For Immediate Release
Sam Husseini, (202) 347-0020; or David Zupan, (541) 484-9167
WASHINGTON - AP reports: "Wolves in parts of the northern Rockies and the Great Lakes region come off the endangered species list on Monday, opening them to public hunts in some states for the first time in decades."
RODGER SCHLICKEISEN, SUZANNE ASHA STONE
President of Defenders of Wildlife, Schlickeisen said: "This delisting is a potentially disastrous turn for a venture that began in 1995 in such a hopeful and rewarding manner: the restoration of wolves to their natural landscape in the West. We are outraged and dismayed that Interior Secretary Ken Salazar put his stamp of approval on this premature and inadequate Bush administration plan.
"We all expected more from the Obama administration, which repeatedly promised it would consult with conservationists, scientists, and other stakeholders on key issues before making decisions. Secretary Salazar rejected our offer to work with him to find the right way to delist wolves in the region and, instead, made his surprise announcement that he was removing federal protections for vulnerable wolves with no transparency at all. Defenders of Wildlife immediately filed a request under the Freedom of Information Act so we could learn who the Secretary talked to about the issue and what scientific review he undertook -- and we are still waiting for an answer. Meanwhile we are moving to sue Secretary Salazar as soon as possible to overturn this misguided and unwarranted decision.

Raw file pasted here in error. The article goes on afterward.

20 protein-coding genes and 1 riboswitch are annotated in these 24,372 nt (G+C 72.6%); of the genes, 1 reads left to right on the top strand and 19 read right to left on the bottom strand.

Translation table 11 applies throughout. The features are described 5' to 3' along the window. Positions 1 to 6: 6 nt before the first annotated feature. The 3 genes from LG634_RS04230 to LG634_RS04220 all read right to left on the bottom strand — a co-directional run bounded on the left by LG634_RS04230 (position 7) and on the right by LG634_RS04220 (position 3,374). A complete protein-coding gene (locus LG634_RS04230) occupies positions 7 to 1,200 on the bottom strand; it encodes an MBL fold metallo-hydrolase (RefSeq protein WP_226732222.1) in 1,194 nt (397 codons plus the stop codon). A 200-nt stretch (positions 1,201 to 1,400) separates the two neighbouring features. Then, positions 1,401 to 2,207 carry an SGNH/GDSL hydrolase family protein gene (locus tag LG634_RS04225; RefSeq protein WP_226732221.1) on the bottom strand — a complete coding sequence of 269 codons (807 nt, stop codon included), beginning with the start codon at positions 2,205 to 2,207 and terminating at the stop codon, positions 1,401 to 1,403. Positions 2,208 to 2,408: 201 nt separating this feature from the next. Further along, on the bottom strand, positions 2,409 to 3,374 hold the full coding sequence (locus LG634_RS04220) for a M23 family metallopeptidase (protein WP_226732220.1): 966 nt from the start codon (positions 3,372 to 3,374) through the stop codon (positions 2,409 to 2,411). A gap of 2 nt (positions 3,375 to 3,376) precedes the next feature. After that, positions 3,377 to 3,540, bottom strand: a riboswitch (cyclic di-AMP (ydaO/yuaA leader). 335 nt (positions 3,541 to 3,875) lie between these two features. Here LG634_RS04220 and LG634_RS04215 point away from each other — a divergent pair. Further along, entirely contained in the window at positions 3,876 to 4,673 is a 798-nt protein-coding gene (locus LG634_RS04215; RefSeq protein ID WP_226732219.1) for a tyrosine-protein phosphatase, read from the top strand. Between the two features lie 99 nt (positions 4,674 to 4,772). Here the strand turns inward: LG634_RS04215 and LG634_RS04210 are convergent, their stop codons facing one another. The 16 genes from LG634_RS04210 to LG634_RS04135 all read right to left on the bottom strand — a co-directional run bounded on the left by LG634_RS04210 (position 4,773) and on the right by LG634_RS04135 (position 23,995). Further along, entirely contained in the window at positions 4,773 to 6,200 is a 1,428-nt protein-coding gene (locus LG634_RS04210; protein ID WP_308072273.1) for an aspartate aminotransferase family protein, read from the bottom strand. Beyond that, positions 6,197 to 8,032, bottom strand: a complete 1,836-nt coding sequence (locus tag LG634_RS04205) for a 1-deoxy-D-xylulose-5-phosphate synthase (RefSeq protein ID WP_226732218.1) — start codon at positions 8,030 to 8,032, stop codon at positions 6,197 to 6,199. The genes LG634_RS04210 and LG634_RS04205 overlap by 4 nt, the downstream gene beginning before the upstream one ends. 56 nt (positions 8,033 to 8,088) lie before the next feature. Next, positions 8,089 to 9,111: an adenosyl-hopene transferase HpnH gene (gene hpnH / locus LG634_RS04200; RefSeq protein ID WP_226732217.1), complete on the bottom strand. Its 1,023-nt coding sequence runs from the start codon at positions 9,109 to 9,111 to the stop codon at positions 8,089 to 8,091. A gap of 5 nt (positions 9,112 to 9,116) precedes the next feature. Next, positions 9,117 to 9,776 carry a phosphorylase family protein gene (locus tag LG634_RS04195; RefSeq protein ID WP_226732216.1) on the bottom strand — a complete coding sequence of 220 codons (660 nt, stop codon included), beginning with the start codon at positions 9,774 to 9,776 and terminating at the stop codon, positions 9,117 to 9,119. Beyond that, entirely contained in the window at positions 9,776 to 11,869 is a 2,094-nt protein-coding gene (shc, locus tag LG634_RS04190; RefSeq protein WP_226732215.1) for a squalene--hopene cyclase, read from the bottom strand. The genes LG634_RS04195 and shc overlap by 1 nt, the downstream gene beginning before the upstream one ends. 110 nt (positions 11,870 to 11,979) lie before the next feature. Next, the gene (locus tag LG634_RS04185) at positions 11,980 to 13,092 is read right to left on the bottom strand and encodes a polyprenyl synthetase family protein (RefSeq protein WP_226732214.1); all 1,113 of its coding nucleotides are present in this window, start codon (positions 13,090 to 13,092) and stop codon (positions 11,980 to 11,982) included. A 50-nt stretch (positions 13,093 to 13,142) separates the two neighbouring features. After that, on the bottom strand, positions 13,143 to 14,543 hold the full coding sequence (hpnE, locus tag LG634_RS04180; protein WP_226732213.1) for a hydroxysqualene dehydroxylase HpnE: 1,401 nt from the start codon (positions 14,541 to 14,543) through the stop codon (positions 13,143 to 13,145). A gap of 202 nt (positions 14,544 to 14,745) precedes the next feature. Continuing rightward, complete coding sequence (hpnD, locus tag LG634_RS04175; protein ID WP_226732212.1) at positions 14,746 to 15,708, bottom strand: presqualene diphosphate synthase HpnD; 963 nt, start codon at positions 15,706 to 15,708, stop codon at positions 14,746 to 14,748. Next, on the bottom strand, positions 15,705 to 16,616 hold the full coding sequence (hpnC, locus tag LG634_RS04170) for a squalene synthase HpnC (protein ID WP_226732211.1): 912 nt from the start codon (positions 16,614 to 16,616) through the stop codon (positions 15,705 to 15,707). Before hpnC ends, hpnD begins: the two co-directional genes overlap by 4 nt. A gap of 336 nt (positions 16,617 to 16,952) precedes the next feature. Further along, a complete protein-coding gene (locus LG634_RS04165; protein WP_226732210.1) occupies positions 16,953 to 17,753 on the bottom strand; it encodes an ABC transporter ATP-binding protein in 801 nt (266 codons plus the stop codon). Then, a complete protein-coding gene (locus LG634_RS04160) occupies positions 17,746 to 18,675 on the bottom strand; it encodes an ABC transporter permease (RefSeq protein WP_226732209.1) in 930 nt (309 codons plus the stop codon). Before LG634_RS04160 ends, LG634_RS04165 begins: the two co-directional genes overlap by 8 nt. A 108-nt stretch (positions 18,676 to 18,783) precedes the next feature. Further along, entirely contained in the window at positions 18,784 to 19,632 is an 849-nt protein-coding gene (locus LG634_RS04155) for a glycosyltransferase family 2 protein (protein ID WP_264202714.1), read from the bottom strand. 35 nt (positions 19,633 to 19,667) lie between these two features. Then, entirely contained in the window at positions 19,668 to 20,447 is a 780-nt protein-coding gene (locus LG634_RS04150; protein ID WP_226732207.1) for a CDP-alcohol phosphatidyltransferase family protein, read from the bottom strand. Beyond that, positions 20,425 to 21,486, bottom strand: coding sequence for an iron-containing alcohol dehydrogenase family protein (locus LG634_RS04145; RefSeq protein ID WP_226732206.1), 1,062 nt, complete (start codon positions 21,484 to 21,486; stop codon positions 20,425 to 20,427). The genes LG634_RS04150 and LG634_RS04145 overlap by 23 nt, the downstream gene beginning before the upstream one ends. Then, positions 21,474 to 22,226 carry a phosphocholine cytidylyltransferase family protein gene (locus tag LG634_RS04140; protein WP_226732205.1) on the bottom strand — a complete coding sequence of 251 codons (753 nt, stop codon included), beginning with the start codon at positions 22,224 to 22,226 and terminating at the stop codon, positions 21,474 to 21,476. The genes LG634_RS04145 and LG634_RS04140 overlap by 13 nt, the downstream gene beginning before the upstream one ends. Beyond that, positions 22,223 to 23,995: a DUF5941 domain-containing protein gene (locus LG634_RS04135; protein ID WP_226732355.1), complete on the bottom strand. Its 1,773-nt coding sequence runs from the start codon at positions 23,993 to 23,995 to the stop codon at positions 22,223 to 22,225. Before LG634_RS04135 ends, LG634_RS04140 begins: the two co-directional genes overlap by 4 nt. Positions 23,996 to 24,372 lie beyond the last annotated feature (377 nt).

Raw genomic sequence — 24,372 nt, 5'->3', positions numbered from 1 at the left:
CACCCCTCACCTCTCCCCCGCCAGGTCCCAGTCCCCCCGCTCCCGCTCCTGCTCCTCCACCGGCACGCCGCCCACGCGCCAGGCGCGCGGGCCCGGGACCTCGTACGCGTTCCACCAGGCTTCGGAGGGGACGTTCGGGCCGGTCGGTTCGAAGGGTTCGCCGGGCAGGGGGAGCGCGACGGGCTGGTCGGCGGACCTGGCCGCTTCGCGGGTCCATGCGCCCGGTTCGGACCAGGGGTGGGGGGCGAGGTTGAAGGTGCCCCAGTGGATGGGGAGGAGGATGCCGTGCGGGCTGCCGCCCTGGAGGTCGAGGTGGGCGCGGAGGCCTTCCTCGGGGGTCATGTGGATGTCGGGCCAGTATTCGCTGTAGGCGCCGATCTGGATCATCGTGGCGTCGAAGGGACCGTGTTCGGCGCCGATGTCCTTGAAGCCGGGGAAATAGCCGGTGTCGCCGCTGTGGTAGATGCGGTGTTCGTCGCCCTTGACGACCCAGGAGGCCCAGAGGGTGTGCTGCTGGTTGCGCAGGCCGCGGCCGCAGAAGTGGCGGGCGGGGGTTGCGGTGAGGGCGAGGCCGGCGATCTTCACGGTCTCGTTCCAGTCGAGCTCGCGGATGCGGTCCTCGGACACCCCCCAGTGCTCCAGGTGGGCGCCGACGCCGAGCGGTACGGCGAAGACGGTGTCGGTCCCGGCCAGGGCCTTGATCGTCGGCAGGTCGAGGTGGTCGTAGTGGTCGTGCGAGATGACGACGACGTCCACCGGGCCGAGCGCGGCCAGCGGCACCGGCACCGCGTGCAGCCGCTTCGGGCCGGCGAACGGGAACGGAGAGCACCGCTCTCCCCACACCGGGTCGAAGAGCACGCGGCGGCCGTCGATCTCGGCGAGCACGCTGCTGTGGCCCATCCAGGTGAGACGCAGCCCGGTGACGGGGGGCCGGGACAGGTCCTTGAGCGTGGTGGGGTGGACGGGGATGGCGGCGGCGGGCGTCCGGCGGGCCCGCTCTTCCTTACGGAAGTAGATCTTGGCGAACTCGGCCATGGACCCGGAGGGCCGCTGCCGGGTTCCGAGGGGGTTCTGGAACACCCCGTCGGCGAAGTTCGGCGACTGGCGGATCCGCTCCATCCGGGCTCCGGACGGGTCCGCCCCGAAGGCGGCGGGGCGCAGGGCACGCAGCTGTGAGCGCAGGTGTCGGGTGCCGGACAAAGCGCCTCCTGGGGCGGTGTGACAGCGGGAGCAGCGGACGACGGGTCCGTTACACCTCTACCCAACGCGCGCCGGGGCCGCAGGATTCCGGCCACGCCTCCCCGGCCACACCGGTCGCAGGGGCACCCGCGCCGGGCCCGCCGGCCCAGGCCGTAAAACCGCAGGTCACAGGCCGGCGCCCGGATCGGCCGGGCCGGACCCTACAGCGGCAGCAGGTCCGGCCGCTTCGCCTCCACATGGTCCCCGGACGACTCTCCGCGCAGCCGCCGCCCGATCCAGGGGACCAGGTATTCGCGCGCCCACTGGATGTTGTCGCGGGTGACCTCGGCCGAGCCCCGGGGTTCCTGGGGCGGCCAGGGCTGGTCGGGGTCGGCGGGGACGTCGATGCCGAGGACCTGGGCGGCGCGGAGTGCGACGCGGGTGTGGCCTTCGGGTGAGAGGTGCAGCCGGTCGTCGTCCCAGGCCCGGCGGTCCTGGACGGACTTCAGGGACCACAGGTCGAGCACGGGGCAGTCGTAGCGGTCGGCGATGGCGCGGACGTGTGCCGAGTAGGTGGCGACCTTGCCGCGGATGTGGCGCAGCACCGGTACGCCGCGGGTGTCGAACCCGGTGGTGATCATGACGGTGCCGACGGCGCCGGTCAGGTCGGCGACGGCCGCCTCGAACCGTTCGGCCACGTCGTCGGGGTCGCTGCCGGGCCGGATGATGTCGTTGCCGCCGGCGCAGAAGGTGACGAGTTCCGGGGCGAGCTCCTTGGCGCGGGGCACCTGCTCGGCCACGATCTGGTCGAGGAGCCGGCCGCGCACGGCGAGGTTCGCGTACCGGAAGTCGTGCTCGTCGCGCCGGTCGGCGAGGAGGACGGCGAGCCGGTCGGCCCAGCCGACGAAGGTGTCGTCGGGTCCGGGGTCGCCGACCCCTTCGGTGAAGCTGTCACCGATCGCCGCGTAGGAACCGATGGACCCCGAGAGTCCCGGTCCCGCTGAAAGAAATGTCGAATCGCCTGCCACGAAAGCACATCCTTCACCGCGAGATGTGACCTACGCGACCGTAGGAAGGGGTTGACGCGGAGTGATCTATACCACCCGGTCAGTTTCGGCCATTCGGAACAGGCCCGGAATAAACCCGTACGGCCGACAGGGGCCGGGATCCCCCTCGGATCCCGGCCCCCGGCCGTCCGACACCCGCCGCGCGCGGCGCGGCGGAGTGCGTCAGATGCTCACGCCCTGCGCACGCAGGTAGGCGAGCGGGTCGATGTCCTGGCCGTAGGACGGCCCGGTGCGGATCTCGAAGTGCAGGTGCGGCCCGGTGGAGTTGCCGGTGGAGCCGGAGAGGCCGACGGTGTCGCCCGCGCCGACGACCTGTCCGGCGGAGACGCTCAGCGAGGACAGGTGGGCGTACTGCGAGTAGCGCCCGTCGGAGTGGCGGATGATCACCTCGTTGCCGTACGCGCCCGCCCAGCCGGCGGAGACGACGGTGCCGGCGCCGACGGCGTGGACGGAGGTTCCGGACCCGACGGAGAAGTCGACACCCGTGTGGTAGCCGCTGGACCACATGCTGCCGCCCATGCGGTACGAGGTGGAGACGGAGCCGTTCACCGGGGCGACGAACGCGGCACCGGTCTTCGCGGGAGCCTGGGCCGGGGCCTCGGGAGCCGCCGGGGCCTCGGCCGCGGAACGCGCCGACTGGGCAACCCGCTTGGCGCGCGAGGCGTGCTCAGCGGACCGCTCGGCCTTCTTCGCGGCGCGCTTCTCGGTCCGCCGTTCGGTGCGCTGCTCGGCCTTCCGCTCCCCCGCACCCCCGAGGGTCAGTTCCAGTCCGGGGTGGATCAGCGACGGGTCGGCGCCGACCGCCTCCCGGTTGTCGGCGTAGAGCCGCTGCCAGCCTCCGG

"The delisting plan allows these two states [Idaho and Montana] to reduce wolf populations to levels that would threaten genetic diversity between populations and undermine the goal of ensuring a healthy, sustainable wolf population in the region. Secretary Salazar's terrible decision leaves us no choice. We will stand up for wolves and endangered species conservation by moving to challenge this delisting in court as soon as the law allows."
Northern Rockies representative for Defenders of Wildlife, Suzanne Stone, added: "All the reasons why this plan was a bad idea when the Bush administration proposed it still stand today. Idaho, which hosts the majority of the region's wolf population, has already publically announced its desire to aggressively reduce its state wolf population once federal protections are lifted. Today, there are at least 25 packs on the short-list that may be targeted for removal. ... Delisting the wolf at this point in time completely undermines the serious work, consideration and cooperation among all stakeholders that is necessary before being able to objectively declare the gray wolf recovered."
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